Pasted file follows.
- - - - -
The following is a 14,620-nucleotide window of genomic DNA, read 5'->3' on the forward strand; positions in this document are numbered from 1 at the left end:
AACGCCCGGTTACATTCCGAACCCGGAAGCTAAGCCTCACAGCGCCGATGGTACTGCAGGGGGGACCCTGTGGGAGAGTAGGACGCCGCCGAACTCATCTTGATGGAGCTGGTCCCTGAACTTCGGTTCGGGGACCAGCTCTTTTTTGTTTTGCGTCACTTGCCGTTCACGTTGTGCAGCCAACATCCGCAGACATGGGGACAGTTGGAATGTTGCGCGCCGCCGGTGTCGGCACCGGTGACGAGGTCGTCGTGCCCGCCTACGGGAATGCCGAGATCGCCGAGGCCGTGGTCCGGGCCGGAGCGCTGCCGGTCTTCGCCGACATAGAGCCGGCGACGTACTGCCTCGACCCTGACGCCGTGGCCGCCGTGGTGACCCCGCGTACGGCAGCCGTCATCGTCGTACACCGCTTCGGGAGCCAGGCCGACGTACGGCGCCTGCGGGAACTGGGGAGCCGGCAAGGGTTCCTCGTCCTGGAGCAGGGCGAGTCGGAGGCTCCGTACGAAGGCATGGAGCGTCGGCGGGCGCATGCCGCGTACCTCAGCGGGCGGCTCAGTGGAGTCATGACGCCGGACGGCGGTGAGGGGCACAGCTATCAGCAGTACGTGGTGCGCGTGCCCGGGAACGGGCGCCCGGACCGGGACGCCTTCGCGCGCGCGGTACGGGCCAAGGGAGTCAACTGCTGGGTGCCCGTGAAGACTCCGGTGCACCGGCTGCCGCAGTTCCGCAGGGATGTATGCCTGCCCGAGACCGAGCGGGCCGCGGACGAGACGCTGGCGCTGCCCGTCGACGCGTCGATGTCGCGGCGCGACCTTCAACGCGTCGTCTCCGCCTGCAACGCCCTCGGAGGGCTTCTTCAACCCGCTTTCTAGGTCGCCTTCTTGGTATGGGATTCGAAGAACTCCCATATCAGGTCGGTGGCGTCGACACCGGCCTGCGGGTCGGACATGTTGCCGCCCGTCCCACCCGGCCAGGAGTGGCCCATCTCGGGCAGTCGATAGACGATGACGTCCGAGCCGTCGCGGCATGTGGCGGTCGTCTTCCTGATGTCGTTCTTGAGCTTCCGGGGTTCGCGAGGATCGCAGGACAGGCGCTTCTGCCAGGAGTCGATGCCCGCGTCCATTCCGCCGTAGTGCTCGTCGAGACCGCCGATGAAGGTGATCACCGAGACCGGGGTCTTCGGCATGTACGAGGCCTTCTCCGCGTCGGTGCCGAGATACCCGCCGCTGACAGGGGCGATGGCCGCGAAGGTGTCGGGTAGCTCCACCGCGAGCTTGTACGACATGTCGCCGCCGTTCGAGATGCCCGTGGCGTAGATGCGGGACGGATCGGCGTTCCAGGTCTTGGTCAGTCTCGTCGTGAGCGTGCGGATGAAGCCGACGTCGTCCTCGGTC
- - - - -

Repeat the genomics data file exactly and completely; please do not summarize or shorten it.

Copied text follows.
The following is a 14,620-nucleotide window of genomic DNA, read 5'->3' on the forward strand; positions in this document are numbered from 1 at the left end:
AACGCCCGGTTACATTCCGAACCCGGAAGCTAAGCCTCACAGCGCCGATGGTACTGCAGGGGGGACCCTGTGGGAGAGTAGGACGCCGCCGAACTCATCTTGATGGAGCTGGTCCCTGAACTTCGGTTCGGGGACCAGCTCTTTTTTGTTTTGCGTCACTTGCCGTTCACGTTGTGCAGCCAACATCCGCAGACATGGGGACAGTTGGAATGTTGCGCGCCGCCGGTGTCGGCACCGGTGACGAGGTCGTCGTGCCCGCCTACGGGAATGCCGAGATCGCCGAGGCCGTGGTCCGGGCCGGAGCGCTGCCGGTCTTCGCCGACATAGAGCCGGCGACGTACTGCCTCGACCCTGACGCCGTGGCCGCCGTGGTGACCCCGCGTACGGCAGCCGTCATCGTCGTACACCGCTTCGGGAGCCAGGCCGACGTACGGCGCCTGCGGGAACTGGGGAGCCGGCAAGGGTTCCTCGTCCTGGAGCAGGGCGAGTCGGAGGCTCCGTACGAAGGCATGGAGCGTCGGCGGGCGCATGCCGCGTACCTCAGCGGGCGGCTCAGTGGAGTCATGACGCCGGACGGCGGTGAGGGGCACAGCTATCAGCAGTACGTGGTGCGCGTGCCCGGGAACGGGCGCCCGGACCGGGACGCCTTCGCGCGCGCGGTACGGGCCAAGGGAGTCAACTGCTGGGTGCCCGTGAAGACTCCGGTGCACCGGCTGCCGCAGTTCCGCAGGGATGTATGCCTGCCCGAGACCGAGCGGGCCGCGGACGAGACGCTGGCGCTGCCCGTCGACGCGTCGATGTCGCGGCGCGACCTTCAACGCGTCGTCTCCGCCTGCAACGCCCTCGGAGGGCTTCTTCAACCCGCTTTCTAGGTCGCCTTCTTGGTATGGGATTCGAAGAACTCCCATATCAGGTCGGTGGCGTCGACACCGGCCTGCGGGTCGGACATGTTGCCGCCCGTCCCACCCGGCCAGGAGTGGCCCATCTCGGGCAGTCGATAGACGATGACGTCCGAGCCGTCGCGGCATGTGGCGGTCGTCTTCCTGATGTCGTTCTTGAGCTTCCGGGGTTCGCGAGGATCGCAGGACAGGCGCTTCTGCCAGGAGTCGATGCCCGCGTCCATTCCGCCGTAGTGCTCGTCGAGACCGCCGATGAAGGTGATCACCGAGACCGGGGTCTTCGGCATGTACGAGGCCTTCTCCGCGTCGGTGCCGAGATACCCGCCGCTGACAGGGGCGATGGCCGCGAAGGTGTCGGGTAGCTCCACCGCGAGCTTGTACGACATGTCGCCGCCGTTCGAGATGCCCGTGGCGTAGATGCGGGACGGATCGGCGTTCCAGGTCTTGGTCAGTCTCGTCGTGAGCGTGCGGATGAAGCCGACGTCGTCCTCGGTC